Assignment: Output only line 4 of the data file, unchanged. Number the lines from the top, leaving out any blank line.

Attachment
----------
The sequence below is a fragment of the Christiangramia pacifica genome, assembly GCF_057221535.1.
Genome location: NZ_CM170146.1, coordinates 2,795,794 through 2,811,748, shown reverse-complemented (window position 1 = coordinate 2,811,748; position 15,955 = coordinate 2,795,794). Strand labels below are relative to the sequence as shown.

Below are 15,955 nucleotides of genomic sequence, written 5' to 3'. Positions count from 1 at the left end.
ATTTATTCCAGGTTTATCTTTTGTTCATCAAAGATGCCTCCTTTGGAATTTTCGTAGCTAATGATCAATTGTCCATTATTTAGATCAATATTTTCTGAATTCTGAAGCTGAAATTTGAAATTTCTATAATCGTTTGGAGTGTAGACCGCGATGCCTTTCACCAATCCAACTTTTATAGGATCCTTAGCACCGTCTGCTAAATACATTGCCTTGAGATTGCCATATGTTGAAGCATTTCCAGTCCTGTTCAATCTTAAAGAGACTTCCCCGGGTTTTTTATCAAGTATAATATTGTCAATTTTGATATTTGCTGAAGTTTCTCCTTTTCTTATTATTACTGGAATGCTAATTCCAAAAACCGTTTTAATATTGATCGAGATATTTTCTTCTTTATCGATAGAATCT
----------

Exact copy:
ATTTATTCCAGGTTTATCTTTTGTTCATCAAAGATGCCTCCTTTGGAATTTTCGTAGCTAATGATCAATTGTCCATTATTTAGATCAATATTTTCTGAATTCTGAAGCTGAAATTTGAAATTTCTATAATCGTTTGGAGTGTAGACCGCGATGCCTTTCACCAATCCAACTTTTATAGGATCCTTAGCACCGTCTGCTAAATACATTGCCTTGAGATTGCCATATGTTGAAGCATTTCCAGTCCTGTTCAATCTTAAAGAGACTTCCCCGGGTTTTTTATCAAGTATAATATTGTCAATTTTGATATTTGCTGAAGTTTCTCCTTTTCTTATTATTACTGGAATGCTAATTCCAAAAACCGTTTTAATATTGATCGAGATATTTTCTTCTTTATCGATAGAATCT